EHRs seen as challenge in reducing healthcare administrative costs

Washington must lessen the burden that doctors and hospitals face, says Sen. Lamar Alexander.

Providers are facing a variety of administrative burdens from federal regulations that are increasing healthcare costs and negatively impacting the value of health information technology.

That’s the consensus of industry experts who testified on Tuesday before a Senate health committee hearing on how to reduce administrative spending—expenses that are not directly associated with providing medical goods and services to patients.

“In the U.S., one of the most substantial administrative costs at all levels of healthcare is regulatory compliance,” Robert Book, a health economist and advisor to the American Action Forum think tank, told lawmakers.

Widespread adoption of electronic health records was supposed to reduce the duplication of tests and diagnostic procedures, Book contends. However, in his testimony, he said the administrative cost of adopting these systems has been incurred by providers yet there is no evidence of any savings.

“In particular, hospitals continue to repeat tests previously done by other providers, perhaps to validate the results, or perhaps because they get paid for doing the tests again—or perhaps both,” testified Book. “In this case, a known administrative cost was supposed to reduce actual healthcare costs, but it failed to do so.”

Also See: EHRs fall short in reducing administrative costs

Sen. Lamar Alexander (R-Tenn.), chairman of the Senate health committee, noted in the hearing that administrative costs account for 8 percent of the nation’s healthcare spending vs. only 1 percent to 3 percent in other countries.

“While many administrative tasks in the healthcare system come from outside the federal government—such as insurance company or state requirements—the federal government is clearly at fault for some of this burden,” said Alexander, who pointed to the Meaningful Use program as an example of burdensome rules involving EHR systems.

According to Alexander, the federal government has paid $38 billion in incentives to providers to get them to implement EHRs under Meaningful Use, while instituting “specific requirements for how doctors must use the systems” and penalizing them when they do not comply with the requirements. EHR systems “have ended up being something physicians too often dread, rather than a tool that’s useful,” he added.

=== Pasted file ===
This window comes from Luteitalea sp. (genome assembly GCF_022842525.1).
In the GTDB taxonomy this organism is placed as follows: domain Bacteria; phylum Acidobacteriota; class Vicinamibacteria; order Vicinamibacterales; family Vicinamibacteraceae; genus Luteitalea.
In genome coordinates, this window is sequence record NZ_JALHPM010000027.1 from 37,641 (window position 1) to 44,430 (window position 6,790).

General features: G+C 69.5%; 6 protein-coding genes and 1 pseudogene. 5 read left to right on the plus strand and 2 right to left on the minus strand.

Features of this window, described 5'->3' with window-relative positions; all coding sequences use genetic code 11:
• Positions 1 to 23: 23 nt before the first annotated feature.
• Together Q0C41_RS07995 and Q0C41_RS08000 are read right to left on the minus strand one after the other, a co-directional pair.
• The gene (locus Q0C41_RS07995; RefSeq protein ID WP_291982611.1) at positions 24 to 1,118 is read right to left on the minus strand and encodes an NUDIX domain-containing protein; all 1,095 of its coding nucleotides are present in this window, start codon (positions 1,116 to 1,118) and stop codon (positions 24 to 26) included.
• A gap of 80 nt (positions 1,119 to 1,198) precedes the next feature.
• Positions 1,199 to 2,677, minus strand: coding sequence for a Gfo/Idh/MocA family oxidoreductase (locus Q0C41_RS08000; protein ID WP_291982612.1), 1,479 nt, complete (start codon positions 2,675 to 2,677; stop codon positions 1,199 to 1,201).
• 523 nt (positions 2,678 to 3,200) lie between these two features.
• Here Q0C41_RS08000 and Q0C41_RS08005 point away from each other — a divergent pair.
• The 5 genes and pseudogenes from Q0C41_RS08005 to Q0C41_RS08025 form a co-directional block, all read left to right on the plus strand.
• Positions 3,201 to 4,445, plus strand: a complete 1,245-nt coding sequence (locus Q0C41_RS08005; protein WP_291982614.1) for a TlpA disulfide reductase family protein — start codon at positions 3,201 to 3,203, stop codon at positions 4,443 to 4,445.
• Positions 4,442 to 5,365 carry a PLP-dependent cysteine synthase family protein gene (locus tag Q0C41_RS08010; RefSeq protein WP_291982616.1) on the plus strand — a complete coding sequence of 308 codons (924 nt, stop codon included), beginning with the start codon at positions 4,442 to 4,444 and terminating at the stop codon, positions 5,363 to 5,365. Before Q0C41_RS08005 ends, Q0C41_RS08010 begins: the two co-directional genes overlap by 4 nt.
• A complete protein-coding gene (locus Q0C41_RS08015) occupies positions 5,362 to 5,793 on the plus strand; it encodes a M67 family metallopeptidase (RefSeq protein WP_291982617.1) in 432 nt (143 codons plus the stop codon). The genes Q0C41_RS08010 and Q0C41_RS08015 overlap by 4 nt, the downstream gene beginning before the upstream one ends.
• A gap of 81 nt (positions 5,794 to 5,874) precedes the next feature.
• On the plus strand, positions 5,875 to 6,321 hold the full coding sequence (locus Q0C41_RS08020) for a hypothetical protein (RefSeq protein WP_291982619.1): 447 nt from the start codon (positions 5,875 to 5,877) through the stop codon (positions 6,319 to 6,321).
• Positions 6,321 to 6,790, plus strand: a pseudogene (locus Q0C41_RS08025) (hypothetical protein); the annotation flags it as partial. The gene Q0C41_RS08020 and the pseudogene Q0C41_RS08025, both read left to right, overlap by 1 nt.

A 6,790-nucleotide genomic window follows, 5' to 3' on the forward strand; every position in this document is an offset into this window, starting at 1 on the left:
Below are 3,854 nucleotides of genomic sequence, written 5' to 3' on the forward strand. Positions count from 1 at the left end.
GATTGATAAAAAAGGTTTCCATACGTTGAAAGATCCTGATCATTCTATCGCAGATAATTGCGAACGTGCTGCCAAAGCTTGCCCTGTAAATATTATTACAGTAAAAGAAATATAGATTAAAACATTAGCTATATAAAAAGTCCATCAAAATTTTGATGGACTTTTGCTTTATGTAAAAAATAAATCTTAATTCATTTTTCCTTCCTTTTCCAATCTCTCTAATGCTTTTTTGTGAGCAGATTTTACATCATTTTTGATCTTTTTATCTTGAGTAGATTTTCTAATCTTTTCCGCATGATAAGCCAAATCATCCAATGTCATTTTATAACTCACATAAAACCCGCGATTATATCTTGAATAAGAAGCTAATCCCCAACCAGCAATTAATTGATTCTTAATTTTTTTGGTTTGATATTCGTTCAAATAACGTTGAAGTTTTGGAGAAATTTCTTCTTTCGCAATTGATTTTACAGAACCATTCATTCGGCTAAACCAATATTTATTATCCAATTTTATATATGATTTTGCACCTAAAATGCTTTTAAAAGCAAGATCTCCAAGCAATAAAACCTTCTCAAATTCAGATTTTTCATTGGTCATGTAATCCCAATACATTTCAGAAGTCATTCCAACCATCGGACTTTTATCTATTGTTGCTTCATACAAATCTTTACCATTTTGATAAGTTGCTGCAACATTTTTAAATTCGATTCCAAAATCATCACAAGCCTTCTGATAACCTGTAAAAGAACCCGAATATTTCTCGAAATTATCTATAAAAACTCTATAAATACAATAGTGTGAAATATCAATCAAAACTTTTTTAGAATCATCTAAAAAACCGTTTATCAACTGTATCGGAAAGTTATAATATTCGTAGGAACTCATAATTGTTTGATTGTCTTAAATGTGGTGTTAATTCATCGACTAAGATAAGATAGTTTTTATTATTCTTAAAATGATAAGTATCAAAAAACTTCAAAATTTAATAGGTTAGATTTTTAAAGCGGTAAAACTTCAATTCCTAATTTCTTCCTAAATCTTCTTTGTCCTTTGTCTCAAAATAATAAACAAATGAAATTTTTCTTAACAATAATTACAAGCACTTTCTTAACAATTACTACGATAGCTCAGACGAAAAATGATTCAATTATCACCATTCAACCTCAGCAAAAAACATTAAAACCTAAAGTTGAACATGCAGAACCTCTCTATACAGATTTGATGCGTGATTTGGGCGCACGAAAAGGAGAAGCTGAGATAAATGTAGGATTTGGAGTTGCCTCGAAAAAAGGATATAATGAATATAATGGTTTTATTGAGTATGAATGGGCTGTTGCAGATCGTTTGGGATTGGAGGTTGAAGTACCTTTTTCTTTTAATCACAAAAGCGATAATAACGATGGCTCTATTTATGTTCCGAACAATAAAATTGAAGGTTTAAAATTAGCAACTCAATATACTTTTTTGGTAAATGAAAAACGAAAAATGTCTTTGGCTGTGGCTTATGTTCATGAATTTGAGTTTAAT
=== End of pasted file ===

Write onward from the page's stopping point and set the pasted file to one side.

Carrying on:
Becky Hultberg, president and CEO of the Alaska State Hospital and Nursing Home Association, told the Senate health committee that hospitals oppose the use of Stage 3 Meaningful Use requirements in Fiscal Year 2019.

“The level of difficulty associated with meeting all of the Stage 3 current measures is overly burdensome,” said Hultberg in her testimony. “Some of the measure thresholds require the use of certified EHRs in a manner that is not supported by mature standards, technology functionality or an available infrastructure. The costs associated are significant for hospitals and health systems without demonstrable benefit, especially for smaller facilities with negative margins. Small hospitals are often forced to buy expensive upgrades totaling tens, if not hundreds of thousands of dollars, with reporting functionality they don’t need. For a hospital barely staying afloat, that is a significant expenditure.”

“Technology can be a help but right now it is sometimes a hindrance,” added Hultberg.

Matt Eyles, president and CEO of America’s Health Insurance Plans, testified that a lack of interoperability is a significant challenge to improving the quality of care and lowering costs.

“Physician reporting on quality measures is impeded by the lack of interoperability across electronic health records and the inability of some EHRs to support the retrieval of quality measurement data,” said Eyles. “To ensure that consumers have meaningful information on quality, it is important to improve the functionality of EHRs to allow quality data to be extracted and reported on a widespread basis. These efforts should be combined with steps to standardize the use of quality measures across public and private payers, and to streamline and reduce the overall number of quality measures.”

David Cutler, an economics professor at Harvard University, told lawmakers that providers spend a lot of time, effort and money pulling information from EHR systems and putting them in a format that is suitable for pay-for-performance calculations. However, he said that technologically there is no reason why EHRs cannot interface with billing systems or automatically submit information for quality assessment.

“You have an electronic medical record system and a billing system that keep separate information and the two don’t talk to each other,” Cutler pointed out. “So, as a result, you have people involved and it’s extremely costly to do that.”

Part of the problem, according to Cutler, is that providers do not want to give health insurers access to EHR systems because they are considered proprietary. He recommends that the Department of Health and Human Services—working with provider organizations—develop and implement a plan to reduce administrative costs in healthcare by 50 percent within five years through payment simplification, standardized pre-authorization policies, as well as integrating EHR and billing systems.

“The reality of the situation is this—unless the federal government leads the way, the United States will continue wasting hundreds of billions of dollars annually on unnecessary administrative expenses,” Cutler warned.

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